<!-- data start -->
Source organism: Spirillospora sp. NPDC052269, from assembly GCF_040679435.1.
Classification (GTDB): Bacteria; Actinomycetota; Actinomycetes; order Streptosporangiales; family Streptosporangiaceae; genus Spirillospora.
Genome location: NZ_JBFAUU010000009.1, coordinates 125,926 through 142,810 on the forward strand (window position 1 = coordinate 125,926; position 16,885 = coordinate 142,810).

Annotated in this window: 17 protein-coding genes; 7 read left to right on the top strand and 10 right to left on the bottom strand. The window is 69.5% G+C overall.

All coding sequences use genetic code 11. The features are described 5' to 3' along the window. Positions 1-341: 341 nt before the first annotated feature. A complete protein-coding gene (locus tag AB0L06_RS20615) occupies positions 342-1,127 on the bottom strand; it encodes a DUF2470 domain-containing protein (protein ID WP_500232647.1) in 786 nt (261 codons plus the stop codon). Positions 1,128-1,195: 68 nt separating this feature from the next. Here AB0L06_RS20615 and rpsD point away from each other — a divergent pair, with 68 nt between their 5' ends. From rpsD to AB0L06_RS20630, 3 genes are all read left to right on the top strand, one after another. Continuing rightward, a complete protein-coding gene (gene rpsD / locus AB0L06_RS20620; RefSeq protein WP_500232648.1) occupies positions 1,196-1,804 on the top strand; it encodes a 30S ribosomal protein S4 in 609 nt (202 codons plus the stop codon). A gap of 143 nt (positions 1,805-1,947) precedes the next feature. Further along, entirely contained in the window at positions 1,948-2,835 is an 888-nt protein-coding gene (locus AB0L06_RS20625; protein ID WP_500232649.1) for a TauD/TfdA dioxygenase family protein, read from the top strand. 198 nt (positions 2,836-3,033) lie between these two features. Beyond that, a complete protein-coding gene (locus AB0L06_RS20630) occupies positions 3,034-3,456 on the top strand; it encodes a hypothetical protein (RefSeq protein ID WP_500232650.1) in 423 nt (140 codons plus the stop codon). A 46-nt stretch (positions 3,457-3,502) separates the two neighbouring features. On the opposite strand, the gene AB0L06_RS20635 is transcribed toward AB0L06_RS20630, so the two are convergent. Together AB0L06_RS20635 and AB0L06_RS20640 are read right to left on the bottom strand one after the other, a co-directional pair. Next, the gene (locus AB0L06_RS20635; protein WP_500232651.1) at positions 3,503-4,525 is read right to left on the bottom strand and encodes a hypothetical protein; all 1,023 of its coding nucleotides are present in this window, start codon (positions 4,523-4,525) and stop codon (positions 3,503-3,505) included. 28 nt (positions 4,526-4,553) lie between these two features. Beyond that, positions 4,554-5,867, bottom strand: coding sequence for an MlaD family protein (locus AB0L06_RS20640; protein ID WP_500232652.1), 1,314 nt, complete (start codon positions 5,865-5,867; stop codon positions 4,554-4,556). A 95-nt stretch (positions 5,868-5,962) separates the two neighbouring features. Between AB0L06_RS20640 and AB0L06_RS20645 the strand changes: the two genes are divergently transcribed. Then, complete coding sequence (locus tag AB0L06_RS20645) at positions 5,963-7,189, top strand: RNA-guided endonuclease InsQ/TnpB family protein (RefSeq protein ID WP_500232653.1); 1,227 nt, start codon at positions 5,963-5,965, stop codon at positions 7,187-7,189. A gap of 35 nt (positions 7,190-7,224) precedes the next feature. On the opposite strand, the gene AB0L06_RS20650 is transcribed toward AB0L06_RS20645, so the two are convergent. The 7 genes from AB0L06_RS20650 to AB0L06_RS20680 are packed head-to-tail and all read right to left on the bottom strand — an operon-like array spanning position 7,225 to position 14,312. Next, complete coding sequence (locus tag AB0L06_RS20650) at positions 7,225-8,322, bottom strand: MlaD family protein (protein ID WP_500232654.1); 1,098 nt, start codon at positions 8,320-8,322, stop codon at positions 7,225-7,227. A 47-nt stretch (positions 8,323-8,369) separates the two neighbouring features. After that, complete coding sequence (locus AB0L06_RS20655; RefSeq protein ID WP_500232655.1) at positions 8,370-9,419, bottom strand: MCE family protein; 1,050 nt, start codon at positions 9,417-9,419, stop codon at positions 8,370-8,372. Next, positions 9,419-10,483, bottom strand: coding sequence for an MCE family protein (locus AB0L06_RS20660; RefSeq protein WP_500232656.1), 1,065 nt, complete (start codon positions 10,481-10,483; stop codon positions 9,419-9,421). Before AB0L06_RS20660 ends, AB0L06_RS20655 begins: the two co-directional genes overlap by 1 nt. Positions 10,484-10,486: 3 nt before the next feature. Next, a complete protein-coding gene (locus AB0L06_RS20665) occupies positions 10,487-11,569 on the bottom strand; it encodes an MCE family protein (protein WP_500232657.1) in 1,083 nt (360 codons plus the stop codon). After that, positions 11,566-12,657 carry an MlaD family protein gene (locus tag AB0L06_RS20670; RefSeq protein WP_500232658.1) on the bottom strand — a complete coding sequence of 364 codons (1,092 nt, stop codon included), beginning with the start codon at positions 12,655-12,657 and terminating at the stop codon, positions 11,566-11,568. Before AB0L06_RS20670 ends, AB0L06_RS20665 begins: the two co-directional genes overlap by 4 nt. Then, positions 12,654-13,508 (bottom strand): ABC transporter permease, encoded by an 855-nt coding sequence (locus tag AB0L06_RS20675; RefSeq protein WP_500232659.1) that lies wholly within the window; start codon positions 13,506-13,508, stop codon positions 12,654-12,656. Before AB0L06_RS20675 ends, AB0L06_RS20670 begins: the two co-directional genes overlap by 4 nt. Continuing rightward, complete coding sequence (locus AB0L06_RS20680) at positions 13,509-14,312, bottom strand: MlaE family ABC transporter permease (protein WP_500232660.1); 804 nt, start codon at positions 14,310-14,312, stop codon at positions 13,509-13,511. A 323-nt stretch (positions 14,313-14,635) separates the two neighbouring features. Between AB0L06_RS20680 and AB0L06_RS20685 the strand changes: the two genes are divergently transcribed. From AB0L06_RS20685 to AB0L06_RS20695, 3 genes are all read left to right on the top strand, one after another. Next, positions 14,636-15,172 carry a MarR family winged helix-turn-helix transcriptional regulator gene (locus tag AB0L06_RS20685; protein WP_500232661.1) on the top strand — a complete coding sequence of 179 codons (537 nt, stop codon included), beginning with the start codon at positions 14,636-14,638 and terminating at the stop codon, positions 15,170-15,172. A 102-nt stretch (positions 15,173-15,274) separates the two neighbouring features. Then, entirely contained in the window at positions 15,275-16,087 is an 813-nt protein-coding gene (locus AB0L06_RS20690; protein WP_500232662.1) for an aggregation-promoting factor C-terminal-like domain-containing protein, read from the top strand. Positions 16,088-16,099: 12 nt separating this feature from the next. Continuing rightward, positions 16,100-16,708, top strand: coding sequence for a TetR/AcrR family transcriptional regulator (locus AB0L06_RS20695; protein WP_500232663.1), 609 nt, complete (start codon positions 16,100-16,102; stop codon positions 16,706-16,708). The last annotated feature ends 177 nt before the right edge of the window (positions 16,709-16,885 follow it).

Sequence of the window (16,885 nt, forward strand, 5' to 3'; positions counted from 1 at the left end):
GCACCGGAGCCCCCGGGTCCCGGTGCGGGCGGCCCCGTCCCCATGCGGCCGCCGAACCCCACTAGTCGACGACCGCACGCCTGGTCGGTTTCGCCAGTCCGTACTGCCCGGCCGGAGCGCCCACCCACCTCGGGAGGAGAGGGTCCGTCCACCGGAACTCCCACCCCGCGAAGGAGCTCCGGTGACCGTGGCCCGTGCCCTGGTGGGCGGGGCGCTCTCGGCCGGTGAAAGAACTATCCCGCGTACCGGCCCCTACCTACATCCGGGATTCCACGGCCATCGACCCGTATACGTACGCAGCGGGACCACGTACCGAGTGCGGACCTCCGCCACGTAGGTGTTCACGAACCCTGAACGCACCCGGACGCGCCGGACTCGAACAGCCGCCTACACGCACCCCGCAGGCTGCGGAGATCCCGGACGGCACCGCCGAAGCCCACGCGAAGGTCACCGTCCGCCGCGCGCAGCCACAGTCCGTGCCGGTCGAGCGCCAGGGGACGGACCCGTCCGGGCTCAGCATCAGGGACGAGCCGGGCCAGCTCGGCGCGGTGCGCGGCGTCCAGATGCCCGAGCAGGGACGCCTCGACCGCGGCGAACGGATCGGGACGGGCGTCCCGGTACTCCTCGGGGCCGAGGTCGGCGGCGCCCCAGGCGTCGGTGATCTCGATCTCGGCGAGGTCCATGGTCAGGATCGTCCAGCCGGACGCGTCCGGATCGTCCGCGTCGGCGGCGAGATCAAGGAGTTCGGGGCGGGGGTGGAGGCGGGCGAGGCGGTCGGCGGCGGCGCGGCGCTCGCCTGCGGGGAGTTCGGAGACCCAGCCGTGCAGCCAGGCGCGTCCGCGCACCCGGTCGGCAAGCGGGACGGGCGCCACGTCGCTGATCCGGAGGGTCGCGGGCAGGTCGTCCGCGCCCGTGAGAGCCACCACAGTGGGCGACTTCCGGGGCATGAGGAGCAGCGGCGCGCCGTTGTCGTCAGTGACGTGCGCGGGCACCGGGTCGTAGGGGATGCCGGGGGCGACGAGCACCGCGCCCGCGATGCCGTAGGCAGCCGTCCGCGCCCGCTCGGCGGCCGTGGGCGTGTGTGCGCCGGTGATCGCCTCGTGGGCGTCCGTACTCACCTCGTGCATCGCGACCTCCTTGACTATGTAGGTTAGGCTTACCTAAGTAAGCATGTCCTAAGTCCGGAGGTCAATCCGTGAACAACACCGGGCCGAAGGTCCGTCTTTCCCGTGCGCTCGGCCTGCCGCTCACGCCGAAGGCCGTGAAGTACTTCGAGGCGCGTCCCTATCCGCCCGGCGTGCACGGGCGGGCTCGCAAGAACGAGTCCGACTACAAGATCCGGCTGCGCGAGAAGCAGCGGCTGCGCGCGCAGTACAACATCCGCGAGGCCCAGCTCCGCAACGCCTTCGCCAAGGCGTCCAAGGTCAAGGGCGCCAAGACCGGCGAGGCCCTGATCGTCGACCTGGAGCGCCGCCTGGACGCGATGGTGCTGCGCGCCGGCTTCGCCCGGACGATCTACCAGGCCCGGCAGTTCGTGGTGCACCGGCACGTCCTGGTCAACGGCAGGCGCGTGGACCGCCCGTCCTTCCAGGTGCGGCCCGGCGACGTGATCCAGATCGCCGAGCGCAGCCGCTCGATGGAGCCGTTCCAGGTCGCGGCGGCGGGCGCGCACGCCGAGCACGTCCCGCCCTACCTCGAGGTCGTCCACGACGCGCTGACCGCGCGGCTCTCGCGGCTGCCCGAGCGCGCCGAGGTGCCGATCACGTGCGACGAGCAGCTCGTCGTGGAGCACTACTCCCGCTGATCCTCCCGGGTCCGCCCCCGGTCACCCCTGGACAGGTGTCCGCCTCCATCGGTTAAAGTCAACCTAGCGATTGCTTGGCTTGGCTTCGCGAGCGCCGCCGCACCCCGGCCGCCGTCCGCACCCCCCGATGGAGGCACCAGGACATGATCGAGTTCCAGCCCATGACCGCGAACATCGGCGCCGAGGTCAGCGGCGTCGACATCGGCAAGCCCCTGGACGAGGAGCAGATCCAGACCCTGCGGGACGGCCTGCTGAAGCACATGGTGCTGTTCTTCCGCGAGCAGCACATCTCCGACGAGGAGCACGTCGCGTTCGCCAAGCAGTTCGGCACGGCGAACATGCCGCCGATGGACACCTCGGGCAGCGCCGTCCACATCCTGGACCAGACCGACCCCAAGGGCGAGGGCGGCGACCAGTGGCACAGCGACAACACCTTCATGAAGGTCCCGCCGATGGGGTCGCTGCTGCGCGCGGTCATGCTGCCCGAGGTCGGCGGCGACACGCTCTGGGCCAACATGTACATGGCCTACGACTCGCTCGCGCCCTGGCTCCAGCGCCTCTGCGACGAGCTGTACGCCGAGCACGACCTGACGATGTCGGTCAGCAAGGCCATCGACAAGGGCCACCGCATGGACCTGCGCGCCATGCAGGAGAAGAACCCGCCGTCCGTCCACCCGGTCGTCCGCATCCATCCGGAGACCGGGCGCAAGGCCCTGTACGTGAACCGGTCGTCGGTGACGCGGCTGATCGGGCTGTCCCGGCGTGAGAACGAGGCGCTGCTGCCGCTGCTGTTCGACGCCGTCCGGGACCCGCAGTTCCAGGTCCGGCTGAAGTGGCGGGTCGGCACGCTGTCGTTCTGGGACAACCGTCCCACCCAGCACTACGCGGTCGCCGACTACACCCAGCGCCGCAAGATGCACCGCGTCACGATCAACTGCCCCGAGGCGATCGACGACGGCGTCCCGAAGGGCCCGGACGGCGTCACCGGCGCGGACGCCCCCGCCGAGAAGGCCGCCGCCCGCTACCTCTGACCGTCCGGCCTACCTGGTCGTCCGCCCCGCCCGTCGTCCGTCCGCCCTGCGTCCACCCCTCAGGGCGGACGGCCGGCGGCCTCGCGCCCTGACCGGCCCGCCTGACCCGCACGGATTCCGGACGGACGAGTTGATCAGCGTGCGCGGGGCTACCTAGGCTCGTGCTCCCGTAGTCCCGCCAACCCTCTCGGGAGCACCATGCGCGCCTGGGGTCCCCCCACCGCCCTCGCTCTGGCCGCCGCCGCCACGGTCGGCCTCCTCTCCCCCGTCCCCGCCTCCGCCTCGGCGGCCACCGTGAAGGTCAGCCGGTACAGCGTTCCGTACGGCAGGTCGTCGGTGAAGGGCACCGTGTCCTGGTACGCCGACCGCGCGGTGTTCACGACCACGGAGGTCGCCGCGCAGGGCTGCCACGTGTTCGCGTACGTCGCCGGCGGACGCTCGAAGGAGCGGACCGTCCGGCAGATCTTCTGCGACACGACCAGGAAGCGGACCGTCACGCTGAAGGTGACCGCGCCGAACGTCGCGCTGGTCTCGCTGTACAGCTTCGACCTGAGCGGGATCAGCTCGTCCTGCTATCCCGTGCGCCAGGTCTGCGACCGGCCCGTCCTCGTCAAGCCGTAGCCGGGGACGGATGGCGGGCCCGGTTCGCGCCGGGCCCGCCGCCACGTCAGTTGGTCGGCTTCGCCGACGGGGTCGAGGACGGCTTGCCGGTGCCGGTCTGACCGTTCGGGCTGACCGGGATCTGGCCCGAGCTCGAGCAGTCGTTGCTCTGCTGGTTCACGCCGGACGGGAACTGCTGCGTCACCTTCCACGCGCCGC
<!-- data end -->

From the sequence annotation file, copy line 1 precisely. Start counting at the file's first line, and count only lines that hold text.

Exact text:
Source organism: Spirillospora sp. NPDC052269, from assembly GCF_040679435.1.